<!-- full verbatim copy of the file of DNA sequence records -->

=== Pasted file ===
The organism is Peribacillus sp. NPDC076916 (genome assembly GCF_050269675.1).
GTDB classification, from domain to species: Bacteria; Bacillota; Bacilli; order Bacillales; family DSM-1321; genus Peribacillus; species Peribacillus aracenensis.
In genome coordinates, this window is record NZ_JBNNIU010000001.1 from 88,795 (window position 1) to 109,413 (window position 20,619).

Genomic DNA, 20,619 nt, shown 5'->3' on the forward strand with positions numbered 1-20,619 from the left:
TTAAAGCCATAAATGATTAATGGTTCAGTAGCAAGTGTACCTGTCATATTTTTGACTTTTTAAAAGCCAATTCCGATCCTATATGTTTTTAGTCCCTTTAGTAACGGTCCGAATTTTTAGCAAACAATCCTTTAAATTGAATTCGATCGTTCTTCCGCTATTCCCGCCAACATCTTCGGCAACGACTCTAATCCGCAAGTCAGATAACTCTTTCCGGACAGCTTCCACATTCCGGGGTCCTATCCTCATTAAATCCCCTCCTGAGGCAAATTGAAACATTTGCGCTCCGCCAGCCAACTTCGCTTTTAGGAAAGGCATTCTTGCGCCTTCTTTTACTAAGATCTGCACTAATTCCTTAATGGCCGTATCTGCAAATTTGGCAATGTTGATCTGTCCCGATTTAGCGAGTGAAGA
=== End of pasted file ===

The organism is Peribacillus sp. NPDC076916 (genome assembly GCF_050269675.1).
GTDB classification, from domain to species: Bacteria; Bacillota; Bacilli; order Bacillales; family DSM-1321; genus Peribacillus; species Peribacillus aracenensis.
In genome coordinates, this window is record NZ_JBNNIU010000001.1 from 88,795 (window position 1) to 109,413 (window position 20,619).

Genomic DNA, 20,619 nt, shown 5'->3' on the forward strand with positions numbered 1-20,619 from the left:
TTAAAGCCATAAATGATTAATGGTTCAGTAGCAAGTGTACCTGTCATATTTTTGACTTTTTAAAAGCCAATTCCGATCCTATATGTTTTTAGTCCCTTTAGTAACGGTCCGAATTTTTAGCAAACAATCCTTTAAATTGAATTCGATCGTTCTTCCGCTATTCCCGCCAACATCTTCGGCAACGACTCTAATCCGCAAGTCAGATAACTCTTTCCGGACAGCTTCCACATTCCGGGGTCCTATCCTCATTAAATCCCCTCCTGAGGCAAATTGAAACATTTGCGCTCCGCCAGCCAACTTCGCTTTTAGGAAAGGCATTCTTGCGCCTTCTTTTACTAAGATCTGCACTAATTCCTTAATGGCCGTATCTGCAAATTTGGCAATGTTGATCTGTCCCGATTTAGCGAGTGAAGA